Germany commercial real estate investment activity accounted for more than one-third of the European market share in the first nine months of 2020.
The share of German investment activity increased from 28%-34% from Quarter 1-Quarter 3, according to the latest research from Savills.
At the same time, the UK market share fell from 27%-20%, although it remains in second place. France, which also saw a decline to 11%, is in third.
The last quarter of the year is crucial, as investment volumes are normally around 50% up compared to the first three quarters.
Retail share rises
So far, office investment has fallen from a 40% share in 2019 to 34%, with retail up from 13%-15% and multifamily from 12%-17%. Logistics rose from 12%-13% of total transactions and would have been more, but for a shortage of prime stock.
European average prime office yields have hardened from 3.61% to 3.60%, but yields are starting to diverge between core and non-core markets.
From Q1-Q3 2020, prime office yields have compressed in Oslo (-40 bps), Milan (-25 bps), Paris CBD (-15 bps), Stuttgart (-10 bps) and Hamburg (-10 bps). However, Warsaw (+40 bps), Manchester (+25 bps), La Defense (+25 bps) and Helsinki (+10 bps) increased.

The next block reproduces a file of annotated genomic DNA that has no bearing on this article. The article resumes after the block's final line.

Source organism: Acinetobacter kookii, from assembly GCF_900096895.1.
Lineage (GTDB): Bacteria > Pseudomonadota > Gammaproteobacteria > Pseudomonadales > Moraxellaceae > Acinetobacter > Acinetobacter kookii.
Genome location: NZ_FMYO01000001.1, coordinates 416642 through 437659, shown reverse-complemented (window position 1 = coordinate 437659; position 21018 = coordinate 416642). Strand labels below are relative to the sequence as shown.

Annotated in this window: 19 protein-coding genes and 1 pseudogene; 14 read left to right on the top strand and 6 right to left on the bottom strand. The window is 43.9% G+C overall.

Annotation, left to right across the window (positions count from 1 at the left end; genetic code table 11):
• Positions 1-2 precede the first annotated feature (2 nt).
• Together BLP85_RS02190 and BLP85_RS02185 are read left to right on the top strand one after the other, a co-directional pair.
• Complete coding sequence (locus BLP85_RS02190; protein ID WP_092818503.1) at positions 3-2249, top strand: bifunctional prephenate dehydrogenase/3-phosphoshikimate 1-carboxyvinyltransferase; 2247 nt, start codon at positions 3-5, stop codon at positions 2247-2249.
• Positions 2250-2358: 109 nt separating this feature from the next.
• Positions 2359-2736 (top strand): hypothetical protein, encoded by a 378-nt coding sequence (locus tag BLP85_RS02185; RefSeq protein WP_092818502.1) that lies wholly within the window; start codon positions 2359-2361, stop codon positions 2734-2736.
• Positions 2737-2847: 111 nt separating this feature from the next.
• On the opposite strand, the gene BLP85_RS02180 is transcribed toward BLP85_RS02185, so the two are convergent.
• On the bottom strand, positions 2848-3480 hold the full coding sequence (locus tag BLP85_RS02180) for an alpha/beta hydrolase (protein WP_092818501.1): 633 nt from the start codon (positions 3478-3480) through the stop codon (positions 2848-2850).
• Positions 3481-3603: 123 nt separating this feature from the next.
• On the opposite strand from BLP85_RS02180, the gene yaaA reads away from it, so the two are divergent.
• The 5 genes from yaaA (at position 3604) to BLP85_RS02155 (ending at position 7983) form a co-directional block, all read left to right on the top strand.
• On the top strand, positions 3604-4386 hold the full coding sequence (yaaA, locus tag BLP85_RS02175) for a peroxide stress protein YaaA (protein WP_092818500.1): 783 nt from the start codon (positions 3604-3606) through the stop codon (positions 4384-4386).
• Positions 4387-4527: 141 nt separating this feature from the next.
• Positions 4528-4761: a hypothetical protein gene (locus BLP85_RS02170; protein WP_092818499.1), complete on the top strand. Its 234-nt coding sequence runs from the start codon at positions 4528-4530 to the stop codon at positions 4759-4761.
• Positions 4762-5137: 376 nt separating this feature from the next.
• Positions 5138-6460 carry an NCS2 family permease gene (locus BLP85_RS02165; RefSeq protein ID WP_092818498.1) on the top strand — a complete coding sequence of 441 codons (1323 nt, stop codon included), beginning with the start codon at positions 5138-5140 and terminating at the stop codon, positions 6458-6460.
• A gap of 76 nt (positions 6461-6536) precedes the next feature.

Average prime logistics yields have compressed over the last six months by 7bps to 4.84% and multifamily yields are now stabilising in most markets.
Mike Barnes, Associate European Research, Savills, says, “In many respects, the supply/demand dynamic appears similar to 2019 with rising equity commitments to European real estate, although we are observing a shift back to core strategies.
“As we move into 2021, we expect to see more price-point clarity emerging for core-plus, given the shortage of vendors for ultra-core/core stock. We are maintaining our European investment volumes forecast of between €220bn and €260bn during 2020, down 15-30% yoy.”
In Central and Eastern Europe, investment fell 14% but was still the third best year on record. It was buoyed by over €3.3 billion of portfolio transactions, which accounted for 44% of the total investment turnover compared to 24% last year. The shares were particularly high in the Czech Republic (67%) and Poland (47%).